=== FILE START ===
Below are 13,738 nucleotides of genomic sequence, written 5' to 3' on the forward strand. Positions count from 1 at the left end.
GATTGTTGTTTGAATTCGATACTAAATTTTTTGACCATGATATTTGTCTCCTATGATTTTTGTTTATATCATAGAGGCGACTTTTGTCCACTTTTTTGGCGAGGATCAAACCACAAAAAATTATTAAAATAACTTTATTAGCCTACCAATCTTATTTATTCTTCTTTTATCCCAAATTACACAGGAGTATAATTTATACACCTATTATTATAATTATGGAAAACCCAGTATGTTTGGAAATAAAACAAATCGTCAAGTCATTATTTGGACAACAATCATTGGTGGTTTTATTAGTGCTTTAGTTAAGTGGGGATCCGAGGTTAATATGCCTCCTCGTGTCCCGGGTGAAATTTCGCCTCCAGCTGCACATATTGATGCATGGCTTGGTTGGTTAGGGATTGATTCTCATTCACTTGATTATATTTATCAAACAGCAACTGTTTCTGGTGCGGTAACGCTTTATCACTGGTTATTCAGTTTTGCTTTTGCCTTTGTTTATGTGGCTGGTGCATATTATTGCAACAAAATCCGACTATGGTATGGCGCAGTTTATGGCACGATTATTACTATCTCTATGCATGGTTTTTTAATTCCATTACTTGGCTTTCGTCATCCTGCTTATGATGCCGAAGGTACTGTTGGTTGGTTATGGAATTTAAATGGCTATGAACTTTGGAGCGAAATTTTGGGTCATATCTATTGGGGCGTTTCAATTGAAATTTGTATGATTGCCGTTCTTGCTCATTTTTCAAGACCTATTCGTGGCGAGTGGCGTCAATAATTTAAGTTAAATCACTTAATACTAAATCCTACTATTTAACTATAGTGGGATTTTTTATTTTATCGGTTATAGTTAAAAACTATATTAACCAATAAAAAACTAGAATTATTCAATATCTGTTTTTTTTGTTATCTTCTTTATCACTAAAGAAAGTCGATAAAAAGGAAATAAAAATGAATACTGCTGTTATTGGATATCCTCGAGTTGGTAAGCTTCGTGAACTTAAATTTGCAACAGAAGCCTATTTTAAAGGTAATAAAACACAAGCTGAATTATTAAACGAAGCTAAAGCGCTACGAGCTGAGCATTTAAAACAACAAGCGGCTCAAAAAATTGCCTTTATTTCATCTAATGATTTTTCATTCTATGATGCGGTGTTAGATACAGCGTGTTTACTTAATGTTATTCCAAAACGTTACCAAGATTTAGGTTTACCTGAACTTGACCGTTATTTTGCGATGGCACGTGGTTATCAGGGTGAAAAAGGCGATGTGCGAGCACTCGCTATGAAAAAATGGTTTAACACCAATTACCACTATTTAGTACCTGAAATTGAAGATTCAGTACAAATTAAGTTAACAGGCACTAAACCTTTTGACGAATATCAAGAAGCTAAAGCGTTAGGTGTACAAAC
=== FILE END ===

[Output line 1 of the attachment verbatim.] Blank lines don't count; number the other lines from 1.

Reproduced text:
Below are 13,738 nucleotides of genomic sequence, written 5' to 3' on the forward strand. Positions count from 1 at the left end.